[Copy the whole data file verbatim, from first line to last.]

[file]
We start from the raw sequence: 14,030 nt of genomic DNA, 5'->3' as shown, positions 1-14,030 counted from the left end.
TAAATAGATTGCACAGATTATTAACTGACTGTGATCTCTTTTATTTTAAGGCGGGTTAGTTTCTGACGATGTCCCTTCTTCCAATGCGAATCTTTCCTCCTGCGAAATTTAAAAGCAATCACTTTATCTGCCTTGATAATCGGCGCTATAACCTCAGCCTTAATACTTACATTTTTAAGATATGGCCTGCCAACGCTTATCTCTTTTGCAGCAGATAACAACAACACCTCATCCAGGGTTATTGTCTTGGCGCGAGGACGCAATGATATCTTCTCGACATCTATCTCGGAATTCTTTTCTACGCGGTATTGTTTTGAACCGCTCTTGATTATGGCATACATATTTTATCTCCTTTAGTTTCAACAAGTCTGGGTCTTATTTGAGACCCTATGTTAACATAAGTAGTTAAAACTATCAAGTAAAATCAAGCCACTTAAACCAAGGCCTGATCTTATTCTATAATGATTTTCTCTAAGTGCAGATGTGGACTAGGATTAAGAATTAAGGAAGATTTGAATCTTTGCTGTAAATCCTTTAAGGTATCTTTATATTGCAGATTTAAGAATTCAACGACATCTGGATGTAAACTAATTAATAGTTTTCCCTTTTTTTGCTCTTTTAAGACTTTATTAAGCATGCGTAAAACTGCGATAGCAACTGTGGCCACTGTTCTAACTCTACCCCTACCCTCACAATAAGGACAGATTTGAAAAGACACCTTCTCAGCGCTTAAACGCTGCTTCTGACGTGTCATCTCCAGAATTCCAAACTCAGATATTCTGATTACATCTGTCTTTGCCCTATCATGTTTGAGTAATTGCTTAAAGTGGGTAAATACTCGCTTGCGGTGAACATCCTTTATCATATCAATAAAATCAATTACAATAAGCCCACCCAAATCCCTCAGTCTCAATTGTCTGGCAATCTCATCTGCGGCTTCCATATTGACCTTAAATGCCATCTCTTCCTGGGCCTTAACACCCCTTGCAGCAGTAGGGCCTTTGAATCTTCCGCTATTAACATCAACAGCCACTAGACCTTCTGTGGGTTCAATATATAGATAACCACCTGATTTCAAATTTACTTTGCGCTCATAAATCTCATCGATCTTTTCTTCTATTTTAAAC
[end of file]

We start from the raw sequence: 14,030 nt of genomic DNA, 5'->3' as shown, positions 1-14,030 counted from the left end.
TAAATAGATTGCACAGATTATTAACTGACTGTGATCTCTTTTATTTTAAGGCGGGTTAGTTTCTGACGATGTCCCTTCTTCCAATGCGAATCTTTCCTCCTGCGAAATTTAAAAGCAATCACTTTATCTGCCTTGATAATCGGCGCTATAACCTCAGCCTTAATACTTACATTTTTAAGATATGGCCTGCCAACGCTTATCTCTTTTGCAGCAGATAACAACAACACCTCATCCAGGGTTATTGTCTTGGCGCGAGGACGCAATGATATCTTCTCGACATCTATCTCGGAATTCTTTTCTACGCGGTATTGTTTTGAACCGCTCTTGATTATGGCATACATATTTTATCTCCTTTAGTTTCAACAAGTCTGGGTCTTATTTGAGACCCTATGTTAACATAAGTAGTTAAAACTATCAAGTAAAATCAAGCCACTTAAACCAAGGCCTGATCTTATTCTATAATGATTTTCTCTAAGTGCAGATGTGGACTAGGATTAAGAATTAAGGAAGATTTGAATCTTTGCTGTAAATCCTTTAAGGTATCTTTATATTGCAGATTTAAGAATTCAACGACATCTGGATGTAAACTAATTAATAGTTTTCCCTTTTTTTGCTCTTTTAAGACTTTATTAAGCATGCGTAAAACTGCGATAGCAACTGTGGCCACTGTTCTAACTCTACCCCTACCCTCACAATAAGGACAGATTTGAAAAGACACCTTCTCAGCGCTTAAACGCTGCTTCTGACGTGTCATCTCCAGAATTCCAAACTCAGATATTCTGATTACATCTGTCTTTGCCCTATCATGTTTGAGTAATTGCTTAAAGTGGGTAAATACTCGCTTGCGGTGAACATCCTTTATCATATCAATAAAATCAATTACAATAAGCCCACCCAAATCCCTCAGTCTCAATTGTCTGGCAATCTCATCTGCGGCTTCCATATTGACCTTAAATGCCATCTCTTCCTGGGCCTTAACACCCCTTGCAGCAGTAGGGCCTTTGAATCTTCCGCTATTAACATCAACAGCCACTAGACCTTCTGTGGGTTCAATATATAGATAACCACCTGATTTCAAATTTACTTTGCGCTCATAAATCTCATCGATCTTTTCTTCTATTTTAAAC